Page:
Hello! This blog is about my daughter Hailey (currently 12 years old) and her experiences living with auditory processing disorder. Auditory Processing Disorder is Hailey's primary issue, however she has also been given the labels Sensory Processing Disorder, Dyslexia, Visual Processing Disorder, Mixed Expressive Receptive Language Disorder and Phonology Disorder at various points in her life.

Monday, July 9, 2012

Lindsey Simpson: An Inspirational Young Woman Who Happens to Have Auditory Processing Disorder

Lindsey Simpson is a high school senior, artist, amazing photographer, and wonderfully inspiring young woman.  She is devoutly religious and credits God for always being there for her, supporting her, and helping her to be the amazing person He created her to be.

As a young child, Lindsey struggled in school and her parents, although knowing something was not quite right, did not know why.  In 7th grade, she was blessed with a math tutor who suggested that her parents get her tested for auditory processing disorder.   To her parents and her relief, they finally had the answer they had been looking for!
“My spirits went sky high because I finally had an answer as to why I struggled so much.  I started to get accommodations and my grades improved.  I felt so relieved that there was a real reason for my struggles and it wasn’t my fault for doing so poorly.”

Although Lindsey continued to have to work very hard academically and rarely got the high marks children without learning disabilities/special needs did, she managed to succeed in getting honored with acceptance into the Beta Club (a high academic honor) her junior year!  It was the first time she was publicly recognized for her hard academic work.  Never shying away from hard work, Lindsey has also earned the honor of being editor of her high school yearbook and vice-president of the art club.

Beyond academic success, Lindsey has found that she is very talented in the arts.  Not even having graduated from high school yet, Lindsey has honed her entrepreneurial spirit and started her own photography business, Linds LensPhotography.  She has done many professional shoots for people and decided that this is her life’s passion.  “I wouldn’t want to do anything else!”

A phenomenal artist, Lindsey also paints and her artistic expression of what it is like to live with auditory processing disorder won 2nd place in the 2012 Hidden Thoughts of LD Art Competition! 

"I have Auditory Processing Disorder. This is a painting of an ear with a question mark inside it. The colors on the right side represent sound in reality and the colors on the left side represent the sound through my ears. My ears and brain don’t connect right, so the things I hear sound broken and often don’t make sense. I can put bits and pieces together, but it’s hard to put it all together to make sense of everything that I hear."

After graduating high school, Lindsey plans on taking art-related classes at her local university.  Her goal is not necessarily to graduate with a degree, but to enhance her artistic abilities which she can use for all her creative pursuits and especially her intended career as a professional photographer.  Her hope is that her photography business will eventually provide her with a full-time income.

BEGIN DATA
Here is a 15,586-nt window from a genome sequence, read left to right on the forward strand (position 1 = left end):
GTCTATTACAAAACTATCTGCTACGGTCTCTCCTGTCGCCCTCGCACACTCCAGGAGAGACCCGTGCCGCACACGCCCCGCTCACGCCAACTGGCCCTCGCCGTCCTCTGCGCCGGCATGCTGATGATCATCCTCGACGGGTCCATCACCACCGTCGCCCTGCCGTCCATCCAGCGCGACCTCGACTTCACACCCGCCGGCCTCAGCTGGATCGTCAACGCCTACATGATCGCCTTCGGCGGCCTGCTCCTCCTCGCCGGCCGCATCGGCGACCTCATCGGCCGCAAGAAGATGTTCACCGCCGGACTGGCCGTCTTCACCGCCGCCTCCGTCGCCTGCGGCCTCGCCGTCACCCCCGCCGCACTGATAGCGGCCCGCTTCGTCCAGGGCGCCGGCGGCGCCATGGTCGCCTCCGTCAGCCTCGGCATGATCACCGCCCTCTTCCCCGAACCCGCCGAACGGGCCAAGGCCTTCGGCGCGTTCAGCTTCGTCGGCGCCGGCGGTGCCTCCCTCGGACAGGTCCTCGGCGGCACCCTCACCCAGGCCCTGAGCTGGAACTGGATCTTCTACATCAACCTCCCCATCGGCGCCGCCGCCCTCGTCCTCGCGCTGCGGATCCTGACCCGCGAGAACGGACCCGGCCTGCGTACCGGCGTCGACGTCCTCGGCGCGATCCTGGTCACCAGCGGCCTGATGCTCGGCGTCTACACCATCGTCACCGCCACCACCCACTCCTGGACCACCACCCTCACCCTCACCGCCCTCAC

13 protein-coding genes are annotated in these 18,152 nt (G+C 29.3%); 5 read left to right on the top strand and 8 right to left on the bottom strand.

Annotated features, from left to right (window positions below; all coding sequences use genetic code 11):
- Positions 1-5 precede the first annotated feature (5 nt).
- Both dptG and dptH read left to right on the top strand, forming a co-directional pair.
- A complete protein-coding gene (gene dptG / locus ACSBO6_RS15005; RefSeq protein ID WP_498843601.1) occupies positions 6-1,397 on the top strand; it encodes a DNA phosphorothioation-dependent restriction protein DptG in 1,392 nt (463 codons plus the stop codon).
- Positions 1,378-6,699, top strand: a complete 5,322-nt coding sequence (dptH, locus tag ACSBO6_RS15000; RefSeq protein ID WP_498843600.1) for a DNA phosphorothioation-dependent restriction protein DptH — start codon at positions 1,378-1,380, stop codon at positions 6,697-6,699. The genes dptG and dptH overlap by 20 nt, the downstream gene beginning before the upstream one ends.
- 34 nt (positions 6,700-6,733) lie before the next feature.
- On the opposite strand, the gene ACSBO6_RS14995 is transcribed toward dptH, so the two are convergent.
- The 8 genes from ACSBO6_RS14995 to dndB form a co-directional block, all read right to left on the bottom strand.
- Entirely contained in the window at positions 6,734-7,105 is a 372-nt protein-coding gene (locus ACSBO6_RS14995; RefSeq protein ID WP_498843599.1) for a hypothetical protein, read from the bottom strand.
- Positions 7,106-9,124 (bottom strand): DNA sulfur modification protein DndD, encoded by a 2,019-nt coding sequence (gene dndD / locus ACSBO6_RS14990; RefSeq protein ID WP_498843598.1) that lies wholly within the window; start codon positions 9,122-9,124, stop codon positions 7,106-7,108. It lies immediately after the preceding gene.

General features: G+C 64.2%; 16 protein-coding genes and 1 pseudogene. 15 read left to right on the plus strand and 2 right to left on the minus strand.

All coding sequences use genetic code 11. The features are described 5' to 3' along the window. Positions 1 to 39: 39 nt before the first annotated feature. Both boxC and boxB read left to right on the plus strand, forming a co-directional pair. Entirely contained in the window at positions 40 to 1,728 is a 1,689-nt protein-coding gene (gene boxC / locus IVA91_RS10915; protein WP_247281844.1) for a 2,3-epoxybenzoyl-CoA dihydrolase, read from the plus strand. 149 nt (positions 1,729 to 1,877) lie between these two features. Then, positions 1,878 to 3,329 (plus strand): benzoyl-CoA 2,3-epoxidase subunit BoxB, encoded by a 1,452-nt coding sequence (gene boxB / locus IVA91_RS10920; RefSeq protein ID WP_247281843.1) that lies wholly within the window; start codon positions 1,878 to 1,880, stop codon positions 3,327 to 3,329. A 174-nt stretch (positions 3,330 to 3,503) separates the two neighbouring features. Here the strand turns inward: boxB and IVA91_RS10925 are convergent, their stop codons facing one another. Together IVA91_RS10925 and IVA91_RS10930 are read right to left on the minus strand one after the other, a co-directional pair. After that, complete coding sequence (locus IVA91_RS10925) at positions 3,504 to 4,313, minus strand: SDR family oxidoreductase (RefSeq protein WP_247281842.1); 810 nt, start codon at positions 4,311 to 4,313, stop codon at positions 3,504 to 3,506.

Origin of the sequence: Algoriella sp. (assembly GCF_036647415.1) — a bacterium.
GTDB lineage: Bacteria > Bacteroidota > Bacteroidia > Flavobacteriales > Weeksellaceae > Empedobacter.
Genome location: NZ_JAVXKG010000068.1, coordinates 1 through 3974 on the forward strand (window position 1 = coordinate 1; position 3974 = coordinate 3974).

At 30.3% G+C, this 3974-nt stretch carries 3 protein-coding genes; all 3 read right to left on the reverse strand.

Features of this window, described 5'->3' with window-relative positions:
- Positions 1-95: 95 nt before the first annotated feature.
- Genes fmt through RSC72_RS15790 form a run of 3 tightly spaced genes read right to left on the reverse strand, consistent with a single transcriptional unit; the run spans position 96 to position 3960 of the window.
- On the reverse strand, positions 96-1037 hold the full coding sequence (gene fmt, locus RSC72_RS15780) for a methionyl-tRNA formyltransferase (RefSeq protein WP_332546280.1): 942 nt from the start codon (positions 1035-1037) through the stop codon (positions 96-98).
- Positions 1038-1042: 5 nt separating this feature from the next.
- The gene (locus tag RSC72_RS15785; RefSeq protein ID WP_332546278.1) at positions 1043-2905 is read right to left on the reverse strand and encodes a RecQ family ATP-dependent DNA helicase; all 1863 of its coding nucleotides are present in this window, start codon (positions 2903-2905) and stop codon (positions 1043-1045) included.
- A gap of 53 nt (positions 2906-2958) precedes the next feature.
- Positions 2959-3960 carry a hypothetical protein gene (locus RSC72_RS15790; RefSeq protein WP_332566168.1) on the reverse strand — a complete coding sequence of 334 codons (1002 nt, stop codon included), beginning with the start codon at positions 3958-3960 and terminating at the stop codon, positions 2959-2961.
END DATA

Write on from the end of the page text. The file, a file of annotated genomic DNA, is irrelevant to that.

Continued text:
Outside of school, her photography business, and her art, Lindsey also co-founded a support group for teenagers with auditory processing disorder.  Reaching out for connection herself, she met another teenager with auditory processing disorder through a Facebook support group.  They were both so happy to have someone who understands what they are going through being a teenager with APD and became such great friends, they decided to share that experience with others.  They wanted other teenagers to feel the same support and understanding that has so blessed their own lives.

Being the kind, compassionate young woman that she is, Lindsey also reaches out to people whose lives have been affected by auditory processing disorder through her personal blog, apdgirl.blogspot.com, where she writes of her experiences as well as by being a personal mentor/older friend to some preteens with APD.

Lindsey is also very active with her church and volunteers her time to teach 2 year olds on Sunday mornings.  “I love little kids because they’re so precious and they don’t judge you.  They love you for who you are and don’t even notice your flaws.”

When asked what advice she would give to children with auditory processing disorder, Lindsey had this to say:
“I want every kid with any learning disability to understand that they're not alone. It's easy to be down on yourself and assume you're the only one. But I want them to know they're not and I'm living proof of that! Be confident and don't be afraid to ask if you need something repeated and don't be ashamed either. There's nothing 'wrong' with you, you just have a unique perspective that others don't have!" 


  1. Replies
    1. Thank you for commenting Valerie. Lindsey was very happy to hear your compliment. She is just as amazing in person - a wonderful young woman. :)

  2. For the first time in over a year, I feel like there is hope. Thank you Lindsay. I began reading the Book Same Journey Different Paths and highlighted your whole section! Teachers have told me "just get your daughter some medication and she'll be fine" but I've pursued and pursued and arevnow getting a diagnosis of ADP. However, it's so clinical that I needed some "real life" stories and you (and the book) gave me that..thank you.

    1. Lindsey says thank you so much for the comments! She is very happy to be helpful. :)